*This book was borrowed from the library.

The Haunted Ghoul Bus

The Haunted Ghoul Bus
Written by Lisa Trumbauer
Illustrated by Jannie Ho

from goodreads.com:
Of course children know about the big yellow school bus…but have they ever heard about the haunted ghoul bus? It’s wilder and way cooler, with a Mutant Mummy driver and a menagerie of monster passengers. But one Halloween day someone else gets on board by mistake: a normal little boy. Soon he’s taking a ride with a furry werewolf, a skeleton whose rickety bones go clitter-clatter, a grinning pumpkin head, a swirl of bats, and a friendly witch named Dolores. Told in fun and appealing rhyme, and featuring holiday-bright illustrations of a cast of unforgettable characters, this playful picture book has sturdy cardstock pages and embossing throughout. It’s perfect for celebrating a (not too) scary Halloween. Kids will want the ghoul bus to come to their neighborhood, too!

This Halloween book, told in rhyme, tells the story of a little boy who mistakenly gets on the ghoul bus.  He meets lots of different creatures on his ride.  The pictures are bright and colorful but overall, the story was just okay.

*This book was borrowed from the library.

28635417

I Dare You!
Written and illustrated by Nicole Maubert

from goodreads.com:
This very scary, very silly book will have young children roaring with laughter as they dare each other to touch the hair of a spider, the belly of a monster, the sticky tongue of a snake, and many more icky parts of creepy creatures! But who will be brave enough to turn to the last page to see the spookiest monster of all? The truly courageous will be rewarded with a shockingly hilarious—yet eerily familiar—surprise!

This is a fun touch and feel board book for the youngest readers.  They can touch a spider, a witch’s wart, the teeth of a shark and more.  This is another seasonally appropriate but not Halloween-themed book.

*This book was read at the local bookstore. 

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It’s Halloween
Written by Jack Prelutsky
Pictures by Marylin Hafner

from goodreads.com:
Thirteen poems to spice up the holiday that ghouls and ghosts love most. “Prelutsky’s Nightmares tamed for beginning readers. They’re catchy at the most rudimentary level.”–Kirkus Reviews.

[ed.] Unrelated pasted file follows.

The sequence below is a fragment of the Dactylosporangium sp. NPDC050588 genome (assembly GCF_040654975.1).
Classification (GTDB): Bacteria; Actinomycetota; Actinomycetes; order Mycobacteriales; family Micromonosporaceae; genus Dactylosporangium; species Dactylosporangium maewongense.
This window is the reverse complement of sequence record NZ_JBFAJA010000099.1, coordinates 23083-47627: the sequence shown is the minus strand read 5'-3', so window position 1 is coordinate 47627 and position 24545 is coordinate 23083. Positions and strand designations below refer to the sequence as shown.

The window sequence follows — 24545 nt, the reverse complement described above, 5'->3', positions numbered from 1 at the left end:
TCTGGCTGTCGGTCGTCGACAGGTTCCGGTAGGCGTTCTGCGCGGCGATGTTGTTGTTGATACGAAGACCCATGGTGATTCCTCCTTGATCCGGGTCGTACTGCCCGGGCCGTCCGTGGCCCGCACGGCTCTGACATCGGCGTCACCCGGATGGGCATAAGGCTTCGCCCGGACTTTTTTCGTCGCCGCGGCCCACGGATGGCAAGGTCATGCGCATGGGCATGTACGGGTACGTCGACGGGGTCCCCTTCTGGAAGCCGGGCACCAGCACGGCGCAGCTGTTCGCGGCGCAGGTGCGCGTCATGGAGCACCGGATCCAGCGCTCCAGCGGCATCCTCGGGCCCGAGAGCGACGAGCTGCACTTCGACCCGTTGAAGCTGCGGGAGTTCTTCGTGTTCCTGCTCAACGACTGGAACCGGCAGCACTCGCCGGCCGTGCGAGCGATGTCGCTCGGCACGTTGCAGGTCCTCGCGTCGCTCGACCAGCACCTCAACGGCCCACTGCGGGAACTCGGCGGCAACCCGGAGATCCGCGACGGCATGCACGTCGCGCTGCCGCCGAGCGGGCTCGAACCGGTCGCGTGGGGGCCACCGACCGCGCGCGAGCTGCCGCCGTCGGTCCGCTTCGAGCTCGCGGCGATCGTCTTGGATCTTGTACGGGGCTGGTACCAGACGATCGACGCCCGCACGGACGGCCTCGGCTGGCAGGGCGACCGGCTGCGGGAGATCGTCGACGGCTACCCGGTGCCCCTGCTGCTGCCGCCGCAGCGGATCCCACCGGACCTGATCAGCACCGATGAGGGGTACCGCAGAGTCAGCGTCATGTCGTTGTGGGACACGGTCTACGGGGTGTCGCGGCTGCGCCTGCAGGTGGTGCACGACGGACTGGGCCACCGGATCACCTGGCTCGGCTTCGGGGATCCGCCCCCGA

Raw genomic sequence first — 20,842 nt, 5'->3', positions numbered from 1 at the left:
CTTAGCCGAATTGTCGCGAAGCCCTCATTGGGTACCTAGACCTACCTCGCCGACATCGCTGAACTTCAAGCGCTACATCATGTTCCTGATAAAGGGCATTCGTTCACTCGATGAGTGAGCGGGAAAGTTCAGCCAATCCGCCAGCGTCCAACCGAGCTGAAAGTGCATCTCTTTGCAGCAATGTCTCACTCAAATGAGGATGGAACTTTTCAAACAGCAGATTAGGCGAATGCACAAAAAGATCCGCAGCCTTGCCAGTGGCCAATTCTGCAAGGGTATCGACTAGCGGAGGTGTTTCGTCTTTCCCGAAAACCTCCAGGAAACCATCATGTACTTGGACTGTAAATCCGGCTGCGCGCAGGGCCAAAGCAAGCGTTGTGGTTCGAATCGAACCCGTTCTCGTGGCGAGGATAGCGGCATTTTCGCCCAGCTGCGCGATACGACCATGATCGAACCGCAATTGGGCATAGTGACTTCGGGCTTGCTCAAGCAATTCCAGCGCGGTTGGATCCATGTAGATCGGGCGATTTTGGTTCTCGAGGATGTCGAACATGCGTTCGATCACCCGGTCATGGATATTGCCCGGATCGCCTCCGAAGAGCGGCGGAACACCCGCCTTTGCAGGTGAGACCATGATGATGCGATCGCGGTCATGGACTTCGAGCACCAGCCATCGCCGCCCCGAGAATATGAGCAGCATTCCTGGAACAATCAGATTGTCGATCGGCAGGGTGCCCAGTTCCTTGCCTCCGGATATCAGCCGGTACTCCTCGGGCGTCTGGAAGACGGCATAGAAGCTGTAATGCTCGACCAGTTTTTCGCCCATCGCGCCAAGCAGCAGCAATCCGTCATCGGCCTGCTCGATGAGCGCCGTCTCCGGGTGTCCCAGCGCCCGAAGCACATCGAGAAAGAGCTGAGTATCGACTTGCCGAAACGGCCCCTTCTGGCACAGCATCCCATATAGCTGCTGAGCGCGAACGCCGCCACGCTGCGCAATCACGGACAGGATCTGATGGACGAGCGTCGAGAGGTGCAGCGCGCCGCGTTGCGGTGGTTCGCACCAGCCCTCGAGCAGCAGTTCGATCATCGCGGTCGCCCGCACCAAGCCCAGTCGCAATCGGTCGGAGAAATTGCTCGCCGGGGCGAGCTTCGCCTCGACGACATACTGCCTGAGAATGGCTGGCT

Wow!  This book was first published before I was born!  Definitely an oldie….but goodie!  This book caught my eye because Prelutsky is a well-known children’s poet.  We are a fan of his Scranimals and my daughter has read his  poetry collections A Pizza the Size of the Sun and The New Kid on the Block.  This book was a cute collection of Halloween-themed poetry.  He writes about everything from “Bobbing for Apples” to a “Haunted House” and a “Skeleton Parade.”  The illustrations have a classic, older look to them.

*This book was borrowed from the library.

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Little Blue Truck’s Halloween
Written by Alice Schertle
Illustrated by Jill McElmurry

from goodreads.com: 
Beep! Beep! It’s Halloween! Little Blue Truck is picking up his animal friends for a costume party. Lift the flaps in this large, sturdy board book to find out who’s dressed up in each costume! Will Blue wear a costume too? With the delightful rhymes and signature illustration style that made Little Blue Truck a household name, Blue’s new adventure is full of festive costumes, fall colors, and plenty of Halloween fun!

Many young readers are familiar with Little Blue Truck.  In this book readers follow along as he drives to a Halloween party.  On the way he stops to pick up his animal friends, all disguised in their Halloween costumes.  This is a fun lift-the-flap book told in rhyme.

*This book was read at a local bookstore. 

Pete the Cat: Trick or Pete
Written and Illustrated by Kimberly & James Dean

from goodreads.com:
Pete loves Halloween and candy but not so much scary surprises. Follow Pete as he goes trick-or-treating from house to house and discover what is waiting behind each door. With over ten flaps that open to reveal fun spooky surprises, this book is sure to be spooktacular!